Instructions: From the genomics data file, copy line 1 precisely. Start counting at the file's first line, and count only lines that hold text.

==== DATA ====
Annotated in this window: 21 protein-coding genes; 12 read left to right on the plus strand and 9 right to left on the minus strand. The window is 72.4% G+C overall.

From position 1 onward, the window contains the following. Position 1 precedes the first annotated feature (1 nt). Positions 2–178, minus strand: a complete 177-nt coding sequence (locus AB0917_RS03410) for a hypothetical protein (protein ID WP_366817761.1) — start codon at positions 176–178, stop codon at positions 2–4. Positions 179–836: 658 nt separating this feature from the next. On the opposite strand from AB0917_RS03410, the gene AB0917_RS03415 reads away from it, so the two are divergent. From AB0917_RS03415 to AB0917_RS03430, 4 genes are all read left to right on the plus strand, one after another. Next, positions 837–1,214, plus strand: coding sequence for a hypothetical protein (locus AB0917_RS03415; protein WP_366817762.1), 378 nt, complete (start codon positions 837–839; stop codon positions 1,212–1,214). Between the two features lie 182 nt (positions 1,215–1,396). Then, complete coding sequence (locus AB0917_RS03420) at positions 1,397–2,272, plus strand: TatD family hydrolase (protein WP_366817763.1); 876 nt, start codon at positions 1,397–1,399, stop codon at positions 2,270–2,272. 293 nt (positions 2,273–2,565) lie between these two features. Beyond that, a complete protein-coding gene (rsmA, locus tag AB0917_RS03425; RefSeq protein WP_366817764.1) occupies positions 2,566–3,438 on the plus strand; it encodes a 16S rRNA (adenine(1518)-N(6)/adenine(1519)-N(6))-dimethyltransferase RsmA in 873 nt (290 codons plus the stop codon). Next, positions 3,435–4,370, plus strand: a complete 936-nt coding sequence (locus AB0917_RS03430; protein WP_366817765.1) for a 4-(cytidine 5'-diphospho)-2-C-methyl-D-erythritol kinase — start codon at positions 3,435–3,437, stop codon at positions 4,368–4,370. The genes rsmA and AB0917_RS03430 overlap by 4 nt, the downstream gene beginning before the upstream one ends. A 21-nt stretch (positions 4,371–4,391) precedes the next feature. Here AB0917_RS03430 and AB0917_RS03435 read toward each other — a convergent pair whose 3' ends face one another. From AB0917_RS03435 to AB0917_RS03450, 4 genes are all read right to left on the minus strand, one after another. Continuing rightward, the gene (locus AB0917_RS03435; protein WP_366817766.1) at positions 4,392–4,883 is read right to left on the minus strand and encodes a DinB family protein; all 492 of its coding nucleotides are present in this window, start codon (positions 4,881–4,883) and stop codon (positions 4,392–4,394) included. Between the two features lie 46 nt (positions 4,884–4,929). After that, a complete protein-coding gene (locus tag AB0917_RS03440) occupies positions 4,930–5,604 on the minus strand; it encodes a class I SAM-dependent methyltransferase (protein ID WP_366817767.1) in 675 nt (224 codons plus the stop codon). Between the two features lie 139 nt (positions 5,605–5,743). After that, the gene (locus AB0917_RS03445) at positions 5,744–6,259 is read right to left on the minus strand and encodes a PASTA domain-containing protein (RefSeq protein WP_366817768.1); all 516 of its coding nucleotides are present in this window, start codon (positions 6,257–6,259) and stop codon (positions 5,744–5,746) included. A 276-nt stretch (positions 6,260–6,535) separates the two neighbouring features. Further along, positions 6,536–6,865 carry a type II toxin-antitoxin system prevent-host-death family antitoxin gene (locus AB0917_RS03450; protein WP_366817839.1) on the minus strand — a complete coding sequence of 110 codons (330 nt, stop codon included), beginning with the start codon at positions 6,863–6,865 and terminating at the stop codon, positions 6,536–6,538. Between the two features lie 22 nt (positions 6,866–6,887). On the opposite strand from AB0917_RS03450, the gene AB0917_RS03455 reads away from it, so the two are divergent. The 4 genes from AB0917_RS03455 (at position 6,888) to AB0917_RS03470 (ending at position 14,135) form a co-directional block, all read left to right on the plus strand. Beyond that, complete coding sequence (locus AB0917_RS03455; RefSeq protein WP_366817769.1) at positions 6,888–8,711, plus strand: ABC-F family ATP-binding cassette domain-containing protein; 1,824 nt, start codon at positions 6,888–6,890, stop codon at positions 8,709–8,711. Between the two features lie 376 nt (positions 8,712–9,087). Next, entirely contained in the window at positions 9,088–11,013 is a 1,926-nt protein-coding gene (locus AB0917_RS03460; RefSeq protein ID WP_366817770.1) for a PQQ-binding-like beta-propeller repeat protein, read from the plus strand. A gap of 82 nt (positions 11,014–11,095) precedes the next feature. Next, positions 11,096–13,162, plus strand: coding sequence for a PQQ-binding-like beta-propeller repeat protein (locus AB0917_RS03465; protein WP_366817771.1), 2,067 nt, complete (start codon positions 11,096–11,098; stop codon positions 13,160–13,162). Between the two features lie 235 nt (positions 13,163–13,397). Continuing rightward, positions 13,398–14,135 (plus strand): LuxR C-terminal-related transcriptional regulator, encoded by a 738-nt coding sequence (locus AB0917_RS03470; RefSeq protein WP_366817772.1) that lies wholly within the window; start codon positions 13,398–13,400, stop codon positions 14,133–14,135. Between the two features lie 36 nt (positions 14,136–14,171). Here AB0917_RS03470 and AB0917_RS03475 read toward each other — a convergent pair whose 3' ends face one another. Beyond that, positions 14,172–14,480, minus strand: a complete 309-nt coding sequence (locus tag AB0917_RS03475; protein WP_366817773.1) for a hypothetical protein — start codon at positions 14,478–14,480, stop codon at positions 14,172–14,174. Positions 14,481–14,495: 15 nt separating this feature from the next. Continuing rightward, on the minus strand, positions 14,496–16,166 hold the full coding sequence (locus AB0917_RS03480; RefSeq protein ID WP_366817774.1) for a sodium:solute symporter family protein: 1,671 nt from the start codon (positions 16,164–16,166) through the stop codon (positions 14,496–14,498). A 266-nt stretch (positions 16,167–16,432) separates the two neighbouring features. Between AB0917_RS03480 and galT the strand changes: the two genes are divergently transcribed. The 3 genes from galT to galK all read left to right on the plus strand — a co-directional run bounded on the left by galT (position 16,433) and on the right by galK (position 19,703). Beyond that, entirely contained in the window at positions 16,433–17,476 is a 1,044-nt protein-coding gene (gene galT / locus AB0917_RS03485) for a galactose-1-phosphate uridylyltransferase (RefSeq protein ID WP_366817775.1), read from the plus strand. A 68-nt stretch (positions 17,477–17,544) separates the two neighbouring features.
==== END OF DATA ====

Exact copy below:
Annotated in this window: 21 protein-coding genes; 12 read left to right on the plus strand and 9 right to left on the minus strand. The window is 72.4% G+C overall.